Thank you, guys!

How about this one? Just a quick jpeg adjusting. I need to get a few more hours so I can apply deconvolution and sharpening to the image without recurring to too many hacks to keep the noise down. And, however, this is half resolution, it really needs more than 3 hours.

NGC2237-F400-panel2-2018-02-04-HOO-half_p04.jpg

Still a bit too bright centrally for me - I get the feeling that the brightness overwhelms all the nice detail you captured there. The data is clearly amazing. Just to explain what I mean I had a quick go at it with PS using just the contrast /brightness slider (a rather crude tool - can probably be done better with curves) selectively on the central parts (using layer masks and the brush tool) keeping the sky the same.

NGC2237-F400-panel2-2018-02-04-HOO-half_p04GN.jpg

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Gotcha. You should be able to achieve this without the manual brush by duplicating the layer, adding a layer mask (grayscale image of the layer) to the top layer, increase the brightness of the mask then blur it heavily (or blur then increase the brightness), then increase the contrast on the top layer. This will then apply only to the bright areas and surroundings (depending on the blur size).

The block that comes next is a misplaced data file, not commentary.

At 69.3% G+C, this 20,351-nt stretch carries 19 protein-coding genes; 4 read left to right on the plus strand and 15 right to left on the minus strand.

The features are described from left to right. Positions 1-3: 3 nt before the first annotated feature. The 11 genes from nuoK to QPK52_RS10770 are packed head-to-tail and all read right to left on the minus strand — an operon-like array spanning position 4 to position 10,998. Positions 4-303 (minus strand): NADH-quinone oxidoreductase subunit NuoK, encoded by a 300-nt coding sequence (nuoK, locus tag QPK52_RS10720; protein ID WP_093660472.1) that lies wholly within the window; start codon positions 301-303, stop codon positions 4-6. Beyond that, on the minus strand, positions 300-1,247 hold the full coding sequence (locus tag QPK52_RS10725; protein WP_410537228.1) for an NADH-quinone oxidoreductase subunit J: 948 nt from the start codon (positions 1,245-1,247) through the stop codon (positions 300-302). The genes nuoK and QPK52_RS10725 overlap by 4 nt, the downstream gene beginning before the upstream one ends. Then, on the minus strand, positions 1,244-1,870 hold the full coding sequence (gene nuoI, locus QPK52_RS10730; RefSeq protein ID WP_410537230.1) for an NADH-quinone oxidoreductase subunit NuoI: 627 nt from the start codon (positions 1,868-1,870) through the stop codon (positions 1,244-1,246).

NGC2237-F400-panel2-2018-02-04-HOO-half_p05.jpg

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With some clear patches this evening I managed to record 30 more minutes of oxygen emitted photons to the left side of the above. For a total of 3h + 2h of Ha and 30min + 50min of O3, left + right panels:

NGC2237-F400-2018-02-12-HOO-p03-half.thumb.jpg.57aa49721fafee4ff2ec82d0f2288d5a.jpg

I really hope to get more data, at least RGB stars, but I'm afraid this won't be possible this season from my place.

Clear skies!

Alex

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Very nice. I wonder how much of the improvement is down improved processing skills?

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Thanks, Tim!

I'd say that half is due to better sky conditions and better scope and half due to better processing

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Yes, very nice indeed - I really like the wide-screen framing. It reminds me of an image Olly @ollypenriceposted in January.

When I look at it with that "neck" sticking out to the left it makes me think of a marine worm of the genus Glycera (but then I am a biologist.....). It is quite a nasty thing that can inflict painful bites - very much an alien type of creature.

 

Glycera5GN2.jpg

Edited by gorann
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14 minutes ago, gorann said:

Glycera 5GN.jpg

That's gross. :icon_puke_l:

Almost as bad as an afocal smartphone image........:angel4:

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Thanks, Goran!

Which "neck" do you refer to ? The one in the middle of the frame?

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6 hours ago, moise212 said:

Thanks, Goran!

Which "neck" do you refer to ? The one in the middle of the frame?

This one:

NGC2237-F400-2018-02-12-HOO-p03-halfDrawingsSmall.jpg

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Oh, I see, I would have never seen it like this, but now it makes sense :alien: